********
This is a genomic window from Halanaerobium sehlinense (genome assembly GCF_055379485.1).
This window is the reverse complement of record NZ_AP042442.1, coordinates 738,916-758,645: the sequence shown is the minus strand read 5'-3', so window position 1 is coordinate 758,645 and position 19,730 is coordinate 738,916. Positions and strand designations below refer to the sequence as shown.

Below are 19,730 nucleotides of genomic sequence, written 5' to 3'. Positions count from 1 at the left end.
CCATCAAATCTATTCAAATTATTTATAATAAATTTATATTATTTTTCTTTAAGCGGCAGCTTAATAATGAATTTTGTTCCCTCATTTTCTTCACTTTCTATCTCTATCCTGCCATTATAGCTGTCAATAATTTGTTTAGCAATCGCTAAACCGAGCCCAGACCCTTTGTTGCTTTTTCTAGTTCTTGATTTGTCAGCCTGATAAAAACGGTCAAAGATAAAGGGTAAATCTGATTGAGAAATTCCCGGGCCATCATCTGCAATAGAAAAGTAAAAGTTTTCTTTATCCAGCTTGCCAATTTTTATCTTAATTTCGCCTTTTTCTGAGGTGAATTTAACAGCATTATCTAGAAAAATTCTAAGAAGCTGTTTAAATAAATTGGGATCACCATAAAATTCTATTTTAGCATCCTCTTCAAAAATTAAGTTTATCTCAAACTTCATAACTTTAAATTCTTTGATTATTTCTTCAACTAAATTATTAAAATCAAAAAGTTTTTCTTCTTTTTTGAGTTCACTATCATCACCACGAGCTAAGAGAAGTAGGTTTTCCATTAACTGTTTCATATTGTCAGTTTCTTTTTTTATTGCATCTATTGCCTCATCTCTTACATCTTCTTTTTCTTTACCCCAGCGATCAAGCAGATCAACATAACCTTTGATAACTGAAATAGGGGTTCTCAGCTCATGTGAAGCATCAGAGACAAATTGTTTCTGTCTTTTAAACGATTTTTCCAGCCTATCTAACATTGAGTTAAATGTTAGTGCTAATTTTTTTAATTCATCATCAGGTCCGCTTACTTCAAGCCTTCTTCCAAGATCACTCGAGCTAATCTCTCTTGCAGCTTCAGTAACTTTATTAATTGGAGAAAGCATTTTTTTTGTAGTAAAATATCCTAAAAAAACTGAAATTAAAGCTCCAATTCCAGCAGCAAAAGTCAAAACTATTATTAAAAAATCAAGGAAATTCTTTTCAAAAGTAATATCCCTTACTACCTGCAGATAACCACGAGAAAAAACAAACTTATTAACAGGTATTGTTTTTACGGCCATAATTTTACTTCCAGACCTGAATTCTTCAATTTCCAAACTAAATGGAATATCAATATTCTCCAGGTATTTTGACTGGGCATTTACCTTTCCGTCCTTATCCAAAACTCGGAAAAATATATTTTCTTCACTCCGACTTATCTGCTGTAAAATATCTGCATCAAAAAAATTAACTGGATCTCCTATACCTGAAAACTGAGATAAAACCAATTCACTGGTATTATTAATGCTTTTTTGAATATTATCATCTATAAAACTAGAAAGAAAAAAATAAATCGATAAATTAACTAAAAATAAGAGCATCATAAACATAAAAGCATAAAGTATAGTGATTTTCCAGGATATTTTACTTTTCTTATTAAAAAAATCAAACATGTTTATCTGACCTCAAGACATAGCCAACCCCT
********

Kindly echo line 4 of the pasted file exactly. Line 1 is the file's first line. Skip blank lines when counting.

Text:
CCATCAAATCTATTCAAATTATTTATAATAAATTTATATTATTTTTCTTTAAGCGGCAGCTTAATAATGAATTTTGTTCCCTCATTTTCTTCACTTTCTATCTCTATCCTGCCATTATAGCTGTCAATAATTTGTTTAGCAATCGCTAAACCGAGCCCAGACCCTTTGTTGCTTTTTCTAGTTCTTGATTTGTCAGCCTGATAAAAACGGTCAAAGATAAAGGGTAAATCTGATTGAGAAATTCCCGGGCCATCATCTGCAATAGAAAAGTAAAAGTTTTCTTTATCCAGCTTGCCAATTTTTATCTTAATTTCGCCTTTTTCTGAGGTGAATTTAACAGCATTATCTAGAAAAATTCTAAGAAGCTGTTTAAATAAATTGGGATCACCATAAAATTCTATTTTAGCATCCTCTTCAAAAATTAAGTTTATCTCAAACTTCATAACTTTAAATTCTTTGATTATTTCTTCAACTAAATTATTAAAATCAAAAAGTTTTTCTTCTTTTTTGAGTTCACTATCATCACCACGAGCTAAGAGAAGTAGGTTTTCCATTAACTGTTTCATATTGTCAGTTTCTTTTTTTATTGCATCTATTGCCTCATCTCTTACATCTTCTTTTTCTTTACCCCAGCGATCAAGCAGATCAACATAACCTTTGATAACTGAAATAGGGGTTCTCAGCTCATGTGAAGCATCAGAGACAAATTGTTTCTGTCTTTTAAACGATTTTTCCAGCCTATCTAACATTGAGTTAAATGTTAGTGCTAATTTTTTTAATTCATCATCAGGTCCGCTTACTTCAAGCCTTCTTCCAAGATCACTCGAGCTAATCTCTCTTGCAGCTTCAGTAACTTTATTAATTGGAGAAAGCATTTTTTTTGTAGTAAAATATCCTAAAAAAACTGAAATTAAAGCTCCAATTCCAGCAGCAAAAGTCAAAACTATTATTAAAAAATCAAGGAAATTCTTTTCAAAAGTAATATCCCTTACTACCTGCAGATAACCACGAGAAAAAACAAACTTATTAACAGGTATTGTTTTTACGGCCATAATTTTACTTCCAGACCTGAATTCTTCAATTTCCAAACTAAATGGAATATCAATATTCTCCAGGTATTTTGACTGGGCATTTACCTTTCCGTCCTTATCCAAAACTCGGAAAAATATATTTTCTTCACTCCGACTTATCTGCTGTAAAATATCTGCATCAAAAAAATTAACTGGATCTCCTATACCTGAAAACTGAGATAAAACCAATTCACTGGTATTATTAATGCTTTTTTGAATATTATCATCTATAAAACTAGAAAGAAAAAAATAAATCGATAAATTAACTAAAAATAAGAGCATCATAAACATAAAAGCATAAAGTATAGTGATTTTCCAGGATATTTTACTTTTCTTATTAAAAAAATCAAACATGTTTATCTGACCTCAAGACATAGCCAACCCCT